The minor is not only for students dreaming of a writing career, Menendez emphasises. “Our goal is not to turn everybody into a writer. First of all we want to turn them into readers, and give them the opportunity to write: learn to read in a deep way and write with joy. Everybody, from every faculty can benefit from it. If you want to be an accountant but at the same time want to learn how to write, be our guest.”

The first fruits of the writing class are promising, Menendez says. “They’ve written 44,000 words each. I was delighted by my students and very impressed with the level of work. Every single student improved, some dramatically. A couple of them really stood out.”

Riki Janssen

This minor will be on the FASoS curriculum again next academic year.

Look here for some of the stories and poems written during this minor

 

 

 

Two creative writing students, in brief

Scott Philippe from Belgium, third-year student of Arts and Culture

“I’m a huge literature fan. I wrote for the high school paper, and as the head student of my high school had to write speeches. Last year I took part in a writing contest; they wanted a new Sherlock Holmes story. I didn’t win. After that I wouldn’t write fiction anymore because I wasn’t proud of what I’d written. And then this minor came along. I thought: okay, I’ll give it another try, it’s also good for my reading.” He enjoyed it a lot. “I’m planning to continue writing short stories. I want to go to film school after my bachelor’s to learn how to write movie scripts.”

Philippe is a native speaker of French, but had no problems writing in English. “I read in English, talk a lot in English, I had an easy flow going in English. The difficult part was translating my story into French. That was crazy. I couldn’t do it. I’d played with English expressions and stereotypes; it was so difficult to express myself in French on paper.”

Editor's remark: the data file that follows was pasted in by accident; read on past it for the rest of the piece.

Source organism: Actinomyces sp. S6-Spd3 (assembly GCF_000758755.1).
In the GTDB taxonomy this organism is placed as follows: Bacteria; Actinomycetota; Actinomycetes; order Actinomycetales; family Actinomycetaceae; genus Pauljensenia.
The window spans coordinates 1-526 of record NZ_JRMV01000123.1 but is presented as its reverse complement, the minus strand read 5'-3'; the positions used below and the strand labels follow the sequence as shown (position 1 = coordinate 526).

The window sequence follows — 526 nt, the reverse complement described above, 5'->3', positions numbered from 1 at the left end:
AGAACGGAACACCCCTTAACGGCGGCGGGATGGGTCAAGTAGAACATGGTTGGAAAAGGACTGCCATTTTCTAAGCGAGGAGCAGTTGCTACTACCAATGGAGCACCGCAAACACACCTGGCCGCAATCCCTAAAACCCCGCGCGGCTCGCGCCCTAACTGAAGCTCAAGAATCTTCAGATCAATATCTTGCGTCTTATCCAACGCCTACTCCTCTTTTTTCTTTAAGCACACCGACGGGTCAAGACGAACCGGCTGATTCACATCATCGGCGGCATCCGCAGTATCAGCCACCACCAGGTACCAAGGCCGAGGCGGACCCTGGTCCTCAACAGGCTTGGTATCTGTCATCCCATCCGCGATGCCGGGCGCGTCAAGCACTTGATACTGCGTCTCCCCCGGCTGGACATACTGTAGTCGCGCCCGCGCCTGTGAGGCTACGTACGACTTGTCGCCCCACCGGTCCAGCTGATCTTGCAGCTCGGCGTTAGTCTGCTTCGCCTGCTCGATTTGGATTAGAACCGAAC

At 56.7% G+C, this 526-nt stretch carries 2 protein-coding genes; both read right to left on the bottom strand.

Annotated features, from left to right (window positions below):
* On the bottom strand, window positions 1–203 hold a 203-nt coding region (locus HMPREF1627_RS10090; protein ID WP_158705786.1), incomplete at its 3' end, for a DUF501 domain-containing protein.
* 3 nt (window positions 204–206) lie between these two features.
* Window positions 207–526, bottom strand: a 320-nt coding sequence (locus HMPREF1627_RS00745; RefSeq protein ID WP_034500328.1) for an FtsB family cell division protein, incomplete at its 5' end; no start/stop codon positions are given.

Amanda Sleže from Latvia, third-year student of Arts and Culture

“I used to write poetry. I published some poems in Latvia and was a bit of a writer. But when I came to Maastricht I stopped writing literature.” Now in her third year, the creative writing minor seemed to be the best option of all the Arts and Culture minors, she says. “I thought I’d never be able to finish a story; I’d tried earlier in Latvian but always got lost. You have to know the basics of literature: what is a plot, what is a character, a setting?”

“I also learned a lot about myself. I didn’t know I could do text analysis. I was scared to write a short story in English, but I kept going, and it worked. Practically none of the students were native English speakers, but we use English daily; it’s our second language. The funny thing was when we had to translate our stories into our mother tongue. I couldn’t. The story was born in English; it doesn´t work in Latvian. I liked the minor. It was absolutely amazing – just like Ana. I’m now thinking of doing a master’s in literature. And who knows, maybe I’ll become a writer.”